Cargo Capability – loading flexibility
With more than 15,469 feet3 (438 m3) of cargo volume available, and the ability to carry approximately 58 tons (52.7 tonnes) of revenue payload more than 3,255 nautical miles (6,025 km), this airplane is an ideal freighter to meet medium-size requirements and to replace aging 707 and DC-8 freighters.
Up to 24 pallets, each measuring 88 inches by 125 inches (223.5 cm by 317.5 cm) at the base, can be accommodated on the main deck. Total main-deck container volume is 11,884 feet3 (336 m3), and the two lower holds of the airplane provide 3,585 feet3 (102 m3) for seven pallets, two containers and bulk loading.
The freighter’s main-deck cargo system offers the flexibility of accepting virtually all types of pallets and containers in the air-cargo industry. The 767 Freighter is well-suited to directly accommodate transfer of pallets and containers commonly used in existing widebody freighters, such as the 777and 747, as well as those from single-aisle freighters, including the 757-200. This allows an operator to interline freight from one airplane to another until it reaches its destination.
The 767 Freighter features a large cargo door on the main deck of the forward fuselage, a single crew-entry door and a freighter interior.
Cargo-handling – made easy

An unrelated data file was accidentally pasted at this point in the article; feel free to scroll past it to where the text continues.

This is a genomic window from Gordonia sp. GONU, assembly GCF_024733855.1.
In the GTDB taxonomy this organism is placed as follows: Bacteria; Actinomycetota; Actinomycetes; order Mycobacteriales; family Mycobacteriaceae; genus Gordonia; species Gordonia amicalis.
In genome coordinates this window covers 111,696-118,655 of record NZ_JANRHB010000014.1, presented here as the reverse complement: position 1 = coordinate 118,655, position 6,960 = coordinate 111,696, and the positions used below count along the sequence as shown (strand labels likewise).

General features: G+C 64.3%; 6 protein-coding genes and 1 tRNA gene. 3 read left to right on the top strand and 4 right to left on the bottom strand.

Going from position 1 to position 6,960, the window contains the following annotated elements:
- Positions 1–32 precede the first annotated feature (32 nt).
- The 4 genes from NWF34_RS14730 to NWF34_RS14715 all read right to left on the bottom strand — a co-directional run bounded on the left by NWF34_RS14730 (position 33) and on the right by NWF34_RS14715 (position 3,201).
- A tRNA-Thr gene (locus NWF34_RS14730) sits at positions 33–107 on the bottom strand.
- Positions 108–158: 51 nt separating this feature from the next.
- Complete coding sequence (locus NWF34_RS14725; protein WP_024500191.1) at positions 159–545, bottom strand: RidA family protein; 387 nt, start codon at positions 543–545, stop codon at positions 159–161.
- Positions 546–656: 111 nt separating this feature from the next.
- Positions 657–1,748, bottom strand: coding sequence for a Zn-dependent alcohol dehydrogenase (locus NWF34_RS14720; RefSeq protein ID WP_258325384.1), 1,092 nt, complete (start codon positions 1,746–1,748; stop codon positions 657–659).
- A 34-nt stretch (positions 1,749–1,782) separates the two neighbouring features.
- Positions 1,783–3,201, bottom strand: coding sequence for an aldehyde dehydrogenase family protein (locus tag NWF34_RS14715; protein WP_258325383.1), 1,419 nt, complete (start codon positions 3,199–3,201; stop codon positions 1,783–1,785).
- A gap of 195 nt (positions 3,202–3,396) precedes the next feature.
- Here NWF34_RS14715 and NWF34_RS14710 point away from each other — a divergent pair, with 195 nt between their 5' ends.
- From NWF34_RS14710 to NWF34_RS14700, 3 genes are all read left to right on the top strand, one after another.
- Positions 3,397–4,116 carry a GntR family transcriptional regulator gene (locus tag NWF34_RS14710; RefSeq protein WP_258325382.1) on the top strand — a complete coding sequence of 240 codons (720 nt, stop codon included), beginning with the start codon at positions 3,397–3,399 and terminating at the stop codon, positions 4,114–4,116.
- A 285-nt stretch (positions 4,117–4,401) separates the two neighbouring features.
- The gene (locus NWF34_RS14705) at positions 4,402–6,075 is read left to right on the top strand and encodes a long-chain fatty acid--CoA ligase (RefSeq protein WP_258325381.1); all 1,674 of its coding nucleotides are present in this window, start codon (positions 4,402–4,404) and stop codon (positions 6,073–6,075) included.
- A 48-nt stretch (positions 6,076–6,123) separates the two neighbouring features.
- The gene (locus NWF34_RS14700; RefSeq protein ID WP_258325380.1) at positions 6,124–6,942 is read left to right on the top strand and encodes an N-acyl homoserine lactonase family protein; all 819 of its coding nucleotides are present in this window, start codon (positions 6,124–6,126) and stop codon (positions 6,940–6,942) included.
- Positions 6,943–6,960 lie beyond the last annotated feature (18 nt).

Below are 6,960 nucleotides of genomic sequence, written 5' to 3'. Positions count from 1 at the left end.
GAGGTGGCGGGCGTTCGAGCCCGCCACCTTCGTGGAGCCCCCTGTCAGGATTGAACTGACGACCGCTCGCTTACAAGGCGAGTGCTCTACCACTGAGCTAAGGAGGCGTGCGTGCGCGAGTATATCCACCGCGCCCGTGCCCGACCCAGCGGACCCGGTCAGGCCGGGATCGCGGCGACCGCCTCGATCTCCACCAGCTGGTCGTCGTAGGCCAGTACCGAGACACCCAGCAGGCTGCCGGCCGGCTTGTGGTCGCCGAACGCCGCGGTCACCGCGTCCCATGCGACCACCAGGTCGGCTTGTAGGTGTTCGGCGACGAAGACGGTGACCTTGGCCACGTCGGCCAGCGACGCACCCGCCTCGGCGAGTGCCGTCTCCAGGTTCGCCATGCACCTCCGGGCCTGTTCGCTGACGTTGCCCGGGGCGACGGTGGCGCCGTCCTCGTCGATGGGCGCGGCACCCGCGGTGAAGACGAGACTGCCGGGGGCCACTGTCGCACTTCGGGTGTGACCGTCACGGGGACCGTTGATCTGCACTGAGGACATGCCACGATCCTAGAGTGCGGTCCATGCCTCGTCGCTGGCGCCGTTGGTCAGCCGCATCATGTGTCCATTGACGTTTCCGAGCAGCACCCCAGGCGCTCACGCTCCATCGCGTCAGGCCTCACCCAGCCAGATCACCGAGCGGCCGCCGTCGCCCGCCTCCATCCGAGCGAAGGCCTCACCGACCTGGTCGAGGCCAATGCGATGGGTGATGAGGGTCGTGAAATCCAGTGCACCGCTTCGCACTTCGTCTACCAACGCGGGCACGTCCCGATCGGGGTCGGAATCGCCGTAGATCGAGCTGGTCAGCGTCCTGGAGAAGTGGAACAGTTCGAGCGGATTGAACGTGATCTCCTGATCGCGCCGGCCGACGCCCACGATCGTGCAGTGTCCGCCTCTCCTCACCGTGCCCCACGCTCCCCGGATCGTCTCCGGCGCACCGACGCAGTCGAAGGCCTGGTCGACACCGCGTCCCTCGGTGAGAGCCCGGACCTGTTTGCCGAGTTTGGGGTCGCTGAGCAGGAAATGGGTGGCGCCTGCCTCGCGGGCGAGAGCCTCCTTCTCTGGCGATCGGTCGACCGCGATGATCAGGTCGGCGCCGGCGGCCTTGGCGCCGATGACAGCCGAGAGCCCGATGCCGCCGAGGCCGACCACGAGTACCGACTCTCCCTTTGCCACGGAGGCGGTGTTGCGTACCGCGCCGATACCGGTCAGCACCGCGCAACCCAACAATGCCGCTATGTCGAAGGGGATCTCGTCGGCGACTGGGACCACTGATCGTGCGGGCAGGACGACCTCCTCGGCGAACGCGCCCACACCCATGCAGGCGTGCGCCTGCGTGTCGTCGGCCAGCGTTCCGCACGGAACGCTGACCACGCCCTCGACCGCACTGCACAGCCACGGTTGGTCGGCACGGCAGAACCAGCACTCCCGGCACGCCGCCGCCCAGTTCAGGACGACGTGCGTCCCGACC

The 767 Freighter is equipped with powered cargo-handling equipment, both on the main deck and in lower holds. The cargo-handling system provides complete automation of the cargo-loading process, with the operator’s interface through control panels and joysticks. The freighter’s main deck has both interior and exterior master control panels as well as local control panels to provide maximum flexibility.
The cargo-handling system’s power-drive units move the cargo containers into and out of the airplane and are equipped with high-tech sensors. The sensor information is fed back to the system’s microprocessor-based controllers, which move only the power-drive units necessary to load each container, preventing wear and tear on the equipment and improving reliability. Another advantage is that the power-drive units weigh less than those used on previous airplanes.
A unique feature of the cargo-handling system is the extensive use of built-in test equipment, or BITE, which allows troubleshooting in the event of a system problem. This function not only detects and isolates controller faults, it also provides the maintenance operator with a series of automated tests to isolate other system faults.
Environmental control system changes make the airplane suitable for transporting live animals and perishable goods. Plenty of fresh air is delivered to the cargo areas, and temperatures can be controlled to cool or heat the freight appropriately.